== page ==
Drink: A suitable case for treatment: The recent collapse of several wine companies has hit customers hard, says Anthony Rose

Nine days ago, Joseph Mankowitz and Raymond Burraway, directors of a centuries-old City wine company, were convicted of stealing pounds 2m-worth - 6,800 cases - of customers' wines. The issue of who owns the 5,000 remaining cases is so far unresolved.

Two other instances of wine-merchant insolvency, now the subject of legal action, will further undermine confidence in the trade's ability to protect wines paid for by customers.

Last August, the Hungerford Wine Co collapsed, leaving 14,000 customers in the lurch. Hungerford specialised in selling claret en primeur. This is the as yet unbottled wine of the latest vintage, paid for at a discount rate for delivery when bottled. The business had thrived on the fat vintages in the Eighties. But with three lean vintages compounded by recession, Hungerford went into liquidation.

Despite guarantees that its wines were safe in director Nicholas Davies's hands, customers are having to contest ownership, because most of the pounds 1m of wines were not labelled with customers' names. To complicate matters, Hungerford failed to pay for the 1990 and 1991 wines it acquired for customers en primeur.

In early 1993, Mr Davies started the Claret Club, a subscription scheme based on the mailing list of the Hungerford Wine Co and operating from its premises. Eleven days before Hungerford went out of business, Mr Davies wrote to me: 'I was most upset that the Claret Club was not mentioned as a stockist for red bordeaux. Is this little town of Hungerford disappearing from the map just because we are trying to provide customers with a better service overall?'

Better service was not extended to a host of disaffected customers by Nigel Baring, the man behind the London Wine Co (not connected with London Wine Ltd of Chelsea Wharf), which crashed in 1975 leaving customers 12,000 cases adrift. Mr Baring popped up again in the Eighties as an en primeur specialist. In the past couple of years, he bought three ailing wine merchants: Chaplin & Co of Worthing; Ellis, Son & Vidler of Lewes; and Stapylton Fletcher of Maidstone. All are now insolvent or inactive.

Mr Baring removed more than 2,000 cases from Ellis, Son & Vidler's warehouse to his own cellars. He insists he did so in the interests of customers. None the less, the receiver, Nigel Vooght of Coopers & Lybrand, acting for NatWest, needed a court order to get Mr Baring to deliver up those wines to his control. Coutts, in particular, was less than amused to see its port being impounded.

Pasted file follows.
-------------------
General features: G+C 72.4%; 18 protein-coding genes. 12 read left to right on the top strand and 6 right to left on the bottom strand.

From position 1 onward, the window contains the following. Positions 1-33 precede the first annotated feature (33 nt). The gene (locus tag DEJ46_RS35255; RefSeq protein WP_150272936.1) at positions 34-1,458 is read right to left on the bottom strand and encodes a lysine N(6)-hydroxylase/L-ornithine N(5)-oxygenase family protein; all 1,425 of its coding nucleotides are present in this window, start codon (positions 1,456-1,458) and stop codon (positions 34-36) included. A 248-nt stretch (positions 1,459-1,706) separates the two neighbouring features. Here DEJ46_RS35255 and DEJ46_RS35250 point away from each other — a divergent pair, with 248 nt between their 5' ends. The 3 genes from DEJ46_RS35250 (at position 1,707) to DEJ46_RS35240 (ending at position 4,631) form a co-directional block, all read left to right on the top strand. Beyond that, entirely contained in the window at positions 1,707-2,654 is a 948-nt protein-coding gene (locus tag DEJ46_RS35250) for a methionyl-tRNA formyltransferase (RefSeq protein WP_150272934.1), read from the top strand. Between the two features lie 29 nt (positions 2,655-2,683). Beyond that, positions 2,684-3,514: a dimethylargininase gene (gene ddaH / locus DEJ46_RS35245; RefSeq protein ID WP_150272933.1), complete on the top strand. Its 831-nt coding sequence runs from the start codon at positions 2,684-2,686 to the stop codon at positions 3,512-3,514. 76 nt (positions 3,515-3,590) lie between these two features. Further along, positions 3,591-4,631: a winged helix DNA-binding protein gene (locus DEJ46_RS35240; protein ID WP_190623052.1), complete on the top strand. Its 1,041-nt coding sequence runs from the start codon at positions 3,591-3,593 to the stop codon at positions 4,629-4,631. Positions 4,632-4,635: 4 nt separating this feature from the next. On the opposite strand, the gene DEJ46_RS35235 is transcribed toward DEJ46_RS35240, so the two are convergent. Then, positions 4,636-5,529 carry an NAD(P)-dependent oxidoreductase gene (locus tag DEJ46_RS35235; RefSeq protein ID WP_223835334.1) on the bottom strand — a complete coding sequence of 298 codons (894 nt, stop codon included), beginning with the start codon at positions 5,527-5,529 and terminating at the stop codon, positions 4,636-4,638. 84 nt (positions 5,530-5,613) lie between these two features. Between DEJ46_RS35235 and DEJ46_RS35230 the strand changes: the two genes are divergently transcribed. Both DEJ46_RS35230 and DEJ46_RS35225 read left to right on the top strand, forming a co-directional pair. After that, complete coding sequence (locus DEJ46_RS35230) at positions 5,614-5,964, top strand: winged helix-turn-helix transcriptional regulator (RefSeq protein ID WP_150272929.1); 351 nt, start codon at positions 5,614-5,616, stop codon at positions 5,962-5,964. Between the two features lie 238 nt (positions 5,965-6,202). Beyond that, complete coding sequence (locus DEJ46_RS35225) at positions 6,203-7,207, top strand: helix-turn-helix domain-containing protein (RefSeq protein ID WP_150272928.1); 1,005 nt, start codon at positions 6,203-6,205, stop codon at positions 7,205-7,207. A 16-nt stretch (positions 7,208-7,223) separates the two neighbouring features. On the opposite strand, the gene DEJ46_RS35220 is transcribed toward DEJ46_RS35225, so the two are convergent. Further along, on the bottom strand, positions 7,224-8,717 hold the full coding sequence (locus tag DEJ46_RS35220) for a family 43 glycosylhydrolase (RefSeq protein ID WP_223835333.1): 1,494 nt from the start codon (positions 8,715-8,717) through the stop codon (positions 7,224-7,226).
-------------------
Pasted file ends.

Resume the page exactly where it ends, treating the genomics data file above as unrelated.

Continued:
Meanwhile, John Rubinstein, the solicitor acting for a group of 70 Ellis, Son & Vidler customers, is optimistic that his clients will recover their wines - a claim which is to be heard in court in the near future.

At the end of last year, Mr Baring's own company, Nigel Baring & Co, was wound up, leaving more than 600 customers without wines for which they had paid from pounds 100 to pounds 50,000. Nicholas Porritt, a Lloyds underwriter and customer for wine worth pounds 2,270, has formed a lobby group of 90 customers, but is not optimistic about the chances of recovering their wines.

This month, the resilient Mr Baring has written to a wine merchant, saying he plans to launch a venture 'along the lines of Nick Davies's original Claret Club', adding: 'I plan to involve Nick Davies for his knowledge of marketing, wine and computer systems'. Mr Porritt declares himself 'absolutely incensed' by this news.

Simon Loftus, a director of Adnams, the Southwold wine merchant, is also appalled: 'While customers sit around without the wines they've paid for, it seems at least flagrantly callous to start another business. The wider implications of the latest spate of insolvencies suggest that we need to put in place security systems so that customers can survive a possible liquidation.'

Having researched the legal questions involved in wine storage, Octavian, a specialist wine services company, has concluded that the solution lies in the identification of goods and their physical separation in storage. These are the main features of its service, plus insurance to replacement value and the opportunity for customers to inspect their goods.

Meanwhile, Adnams last year joined with Lay & Wheeler, John Armit Wines, Laytons, Tanners and Yapp Bros to form a group called the Bunch, with the object of 'setting standards which are the best achievable, not the minimum we can get away with'. As part of a code of practice designed to protect customers' reserves, each merchant guarantees that customers' wines are stored separately, properly identified and insured (but only to the value of the original purchase price).

Clearly, such features should now be adopted by the wine trade as a whole as the minimum basis for wine storage. The thorny problem remains, however, of wines bought en primeur from a merchant who subsequently goes out of business.

Members of the Bunch are looking at bank guarantees and discussing an insurance-bond scheme with a number of chateaux and negociants in Bordeaux. If 1994 should turn out to be a vintage worth buying en primeur, it will be imperative for the trade to have tighter safeguards in place to prevent any further own goals.

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